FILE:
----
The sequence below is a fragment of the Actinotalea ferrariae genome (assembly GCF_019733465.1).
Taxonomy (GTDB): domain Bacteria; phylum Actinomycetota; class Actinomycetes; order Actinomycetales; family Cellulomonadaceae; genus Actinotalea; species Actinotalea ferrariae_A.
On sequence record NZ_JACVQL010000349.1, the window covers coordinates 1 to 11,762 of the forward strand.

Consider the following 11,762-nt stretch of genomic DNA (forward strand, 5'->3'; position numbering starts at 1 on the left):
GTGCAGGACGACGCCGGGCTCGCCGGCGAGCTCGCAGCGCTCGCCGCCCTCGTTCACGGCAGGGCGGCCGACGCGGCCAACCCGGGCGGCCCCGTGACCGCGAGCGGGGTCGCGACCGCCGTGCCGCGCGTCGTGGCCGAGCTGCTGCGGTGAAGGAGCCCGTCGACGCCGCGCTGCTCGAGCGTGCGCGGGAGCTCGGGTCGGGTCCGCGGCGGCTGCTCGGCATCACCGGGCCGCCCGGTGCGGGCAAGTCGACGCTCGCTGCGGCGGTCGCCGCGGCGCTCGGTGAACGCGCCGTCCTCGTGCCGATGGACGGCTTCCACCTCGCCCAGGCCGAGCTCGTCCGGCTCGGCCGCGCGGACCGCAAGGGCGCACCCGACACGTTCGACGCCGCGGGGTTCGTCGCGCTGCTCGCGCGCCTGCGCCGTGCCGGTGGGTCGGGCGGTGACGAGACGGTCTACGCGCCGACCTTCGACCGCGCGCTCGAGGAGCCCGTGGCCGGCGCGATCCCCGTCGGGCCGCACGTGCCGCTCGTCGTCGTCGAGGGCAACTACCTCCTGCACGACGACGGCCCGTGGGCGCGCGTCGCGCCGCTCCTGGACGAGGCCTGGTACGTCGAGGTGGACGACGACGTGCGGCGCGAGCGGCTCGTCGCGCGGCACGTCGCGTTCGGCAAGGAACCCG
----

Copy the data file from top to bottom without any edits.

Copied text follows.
The sequence below is a fragment of the Actinotalea ferrariae genome (assembly GCF_019733465.1).
Taxonomy (GTDB): domain Bacteria; phylum Actinomycetota; class Actinomycetes; order Actinomycetales; family Cellulomonadaceae; genus Actinotalea; species Actinotalea ferrariae_A.
On sequence record NZ_JACVQL010000349.1, the window covers coordinates 1 to 11,762 of the forward strand.

Consider the following 11,762-nt stretch of genomic DNA (forward strand, 5'->3'; position numbering starts at 1 on the left):
GTGCAGGACGACGCCGGGCTCGCCGGCGAGCTCGCAGCGCTCGCCGCCCTCGTTCACGGCAGGGCGGCCGACGCGGCCAACCCGGGCGGCCCCGTGACCGCGAGCGGGGTCGCGACCGCCGTGCCGCGCGTCGTGGCCGAGCTGCTGCGGTGAAGGAGCCCGTCGACGCCGCGCTGCTCGAGCGTGCGCGGGAGCTCGGGTCGGGTCCGCGGCGGCTGCTCGGCATCACCGGGCCGCCCGGTGCGGGCAAGTCGACGCTCGCTGCGGCGGTCGCCGCGGCGCTCGGTGAACGCGCCGTCCTCGTGCCGATGGACGGCTTCCACCTCGCCCAGGCCGAGCTCGTCCGGCTCGGCCGCGCGGACCGCAAGGGCGCACCCGACACGTTCGACGCCGCGGGGTTCGTCGCGCTGCTCGCGCGCCTGCGCCGTGCCGGTGGGTCGGGCGGTGACGAGACGGTCTACGCGCCGACCTTCGACCGCGCGCTCGAGGAGCCCGTGGCCGGCGCGATCCCCGTCGGGCCGCACGTGCCGCTCGTCGTCGTCGAGGGCAACTACCTCCTGCACGACGACGGCCCGTGGGCGCGCGTCGCGCCGCTCCTGGACGAGGCCTGGTACGTCGAGGTGGACGACGACGTGCGGCGCGAGCGGCTCGTCGCGCGGCACGTCGCGTTCGGCAAGGAACCCG